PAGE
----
Now, many who know me know that I am the Queen of Halloween. I love getting into the Halloween spirit and trying all possible Halloween festivities at least once. My favorite thing I’ve done for Halloween in the Los Angeles area was attend the “Happy Haunts” tour at Disneyland Park, which took us trick-or-treating and cutting the lines for some of the best rides at Disneyland. But, securing that tour at Disneyland can be complicated, as it takes calling and setting it up months in advance. And, let’s face it, I work so much and find myself so busy that I don’t really have the time to think about it that much currently.
But, there are plenty of other great Halloween events every year in Los Angeles that are easy to set up. Most people opt to go Halloween Horror Nights, as it’s easy to get to and, let’s face it, pretty darn scary. They definitely have their pop frights down, as they time their actors jumping out on cue with loud noises and flashing lights. But once you’ve done Universal once, in my opinion, it’s pretty much all the same. Their effects can be great, but they mostly rely on their pop frights, which I’m over at this point.
I recommend that you check out the Queen Mary above all else! Why? The Queen Mary’s Dark Harbor focuses on ambiance and effects more than it does on pop frights. Let’s face it, wandering through creepy passageways on an old, haunted ship in the dark sets the mood pretty well right there. There are 6 mazes at the Queen Mary, which is a great deal for their very affordable prices. A regular ticket at the Queen Mary is roughly only 1/3 the cost of a ticket at Halloween Horror Nights.
There was a maze about a sunken ship where they had different passages to go through. We wound up crawling up a rope ladder and sliding down polls in this adventure-filled maze.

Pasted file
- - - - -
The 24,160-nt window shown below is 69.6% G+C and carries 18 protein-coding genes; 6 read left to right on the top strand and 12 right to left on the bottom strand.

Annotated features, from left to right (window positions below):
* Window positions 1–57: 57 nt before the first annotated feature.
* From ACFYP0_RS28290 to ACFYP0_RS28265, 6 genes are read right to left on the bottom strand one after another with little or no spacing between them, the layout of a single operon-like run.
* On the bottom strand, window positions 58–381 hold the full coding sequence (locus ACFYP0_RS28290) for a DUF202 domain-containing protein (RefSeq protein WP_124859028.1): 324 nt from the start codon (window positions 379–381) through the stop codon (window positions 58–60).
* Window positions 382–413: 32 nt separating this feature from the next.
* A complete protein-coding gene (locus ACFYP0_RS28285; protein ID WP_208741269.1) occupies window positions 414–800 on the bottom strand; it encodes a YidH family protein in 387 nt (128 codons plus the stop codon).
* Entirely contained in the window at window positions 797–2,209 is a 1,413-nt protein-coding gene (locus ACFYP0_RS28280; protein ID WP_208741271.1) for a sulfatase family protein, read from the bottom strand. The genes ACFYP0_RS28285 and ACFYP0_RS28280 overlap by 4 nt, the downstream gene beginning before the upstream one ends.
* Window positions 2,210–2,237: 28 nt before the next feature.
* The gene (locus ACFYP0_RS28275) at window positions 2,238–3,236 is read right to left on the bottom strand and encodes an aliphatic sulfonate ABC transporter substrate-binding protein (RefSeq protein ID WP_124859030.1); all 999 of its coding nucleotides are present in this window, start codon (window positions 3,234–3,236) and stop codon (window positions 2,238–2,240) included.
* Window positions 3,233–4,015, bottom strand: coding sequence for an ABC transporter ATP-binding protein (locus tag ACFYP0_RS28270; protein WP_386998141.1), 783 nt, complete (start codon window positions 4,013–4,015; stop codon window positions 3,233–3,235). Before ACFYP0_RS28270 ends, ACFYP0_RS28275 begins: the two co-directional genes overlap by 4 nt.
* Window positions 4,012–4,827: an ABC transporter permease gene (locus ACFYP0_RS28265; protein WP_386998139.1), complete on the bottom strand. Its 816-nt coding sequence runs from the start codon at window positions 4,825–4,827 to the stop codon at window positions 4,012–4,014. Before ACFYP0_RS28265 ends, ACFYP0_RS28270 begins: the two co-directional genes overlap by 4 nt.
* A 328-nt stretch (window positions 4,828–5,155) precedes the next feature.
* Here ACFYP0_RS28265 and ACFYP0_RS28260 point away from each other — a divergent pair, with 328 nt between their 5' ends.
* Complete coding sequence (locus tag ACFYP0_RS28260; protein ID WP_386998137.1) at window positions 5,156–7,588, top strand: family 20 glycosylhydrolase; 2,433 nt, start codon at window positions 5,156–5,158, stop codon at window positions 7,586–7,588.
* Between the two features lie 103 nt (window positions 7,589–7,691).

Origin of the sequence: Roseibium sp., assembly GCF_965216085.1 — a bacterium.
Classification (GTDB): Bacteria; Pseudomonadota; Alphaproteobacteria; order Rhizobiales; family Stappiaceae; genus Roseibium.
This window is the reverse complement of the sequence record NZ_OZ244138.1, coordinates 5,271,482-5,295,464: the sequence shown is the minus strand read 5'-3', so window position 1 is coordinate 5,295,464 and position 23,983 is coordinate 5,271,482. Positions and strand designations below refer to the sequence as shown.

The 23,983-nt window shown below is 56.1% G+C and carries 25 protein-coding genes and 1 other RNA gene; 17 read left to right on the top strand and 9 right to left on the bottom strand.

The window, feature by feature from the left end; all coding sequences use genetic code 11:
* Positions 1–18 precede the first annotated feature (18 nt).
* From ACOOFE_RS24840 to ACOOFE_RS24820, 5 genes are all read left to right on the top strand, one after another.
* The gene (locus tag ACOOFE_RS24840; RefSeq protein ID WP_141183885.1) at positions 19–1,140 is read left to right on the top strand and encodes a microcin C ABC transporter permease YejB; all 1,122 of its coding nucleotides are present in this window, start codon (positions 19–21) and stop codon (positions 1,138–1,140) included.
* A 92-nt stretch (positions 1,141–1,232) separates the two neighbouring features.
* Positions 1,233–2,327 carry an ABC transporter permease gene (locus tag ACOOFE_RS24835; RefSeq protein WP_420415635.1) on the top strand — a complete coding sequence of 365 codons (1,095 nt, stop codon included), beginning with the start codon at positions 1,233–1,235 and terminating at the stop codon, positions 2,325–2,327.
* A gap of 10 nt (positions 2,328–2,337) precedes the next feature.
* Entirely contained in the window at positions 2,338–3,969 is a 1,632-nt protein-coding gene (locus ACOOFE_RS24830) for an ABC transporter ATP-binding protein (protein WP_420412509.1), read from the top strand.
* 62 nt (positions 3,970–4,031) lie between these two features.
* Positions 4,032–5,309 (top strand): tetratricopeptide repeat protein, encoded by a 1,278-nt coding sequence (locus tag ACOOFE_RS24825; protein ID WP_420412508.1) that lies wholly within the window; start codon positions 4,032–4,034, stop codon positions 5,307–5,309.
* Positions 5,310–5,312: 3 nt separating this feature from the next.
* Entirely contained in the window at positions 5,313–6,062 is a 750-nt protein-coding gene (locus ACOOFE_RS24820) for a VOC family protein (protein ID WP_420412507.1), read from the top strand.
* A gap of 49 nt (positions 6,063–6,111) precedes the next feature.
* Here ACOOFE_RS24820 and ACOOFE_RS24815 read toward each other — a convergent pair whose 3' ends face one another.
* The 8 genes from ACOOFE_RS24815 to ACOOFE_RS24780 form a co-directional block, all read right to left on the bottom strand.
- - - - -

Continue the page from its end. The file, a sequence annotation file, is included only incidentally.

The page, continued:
The clown maze had two ways out this year. One sent you out dry. The other sent you out in a sea of foam… we got lucky there and avoided that foam party.
Knott’s Scary Farm used to be not scary at all, but you got a lot of mazes for your money. I would go for the fun of it, but the mazes were all pretty bright, and you could see everyone before they jumped out at you. In 2017, I gave Knott’s a chance for the first time in a few years, and I was blown away. They really upped their game. There were three mazes that really stuck out to me, and they were so good that I was drawn to come back this year in 2018; however, this year they cut back and the things I loved about last year were gone.
Then, there was a trick-or-treat maze where we entered a house that was completely dark, but we were given a flashlight. So, our only light source throughout the maze was a real flashlight- so we thought. As we went through the maze, we began to realize that our flashlights were synced up to a system that allowed them to change per room. In some rooms they became black lights. In some rooms they would flicker and go out for a second-all planned and in time with the other flashlights in that room. It was pretty phenomenal. This year, while that maze was still there, they gave up on the cool changing flashlights and just gave us regular flashlights. Perhaps I would have thought that one was better, too had I not done I last year.
Finally, there was one good maze that stayed the same. There was a paranormal maze about a goofy team of ghost hunters. That one was cool because they bring you into a room in the beginning to show you a “demonstration” where they accidentally materialize this ghost, and it shoots out of the wall and begins flying all over the room. Then, certain items around the room move and scoot around, bumping into you lightly. That stayed the same this year, and that was pretty cool.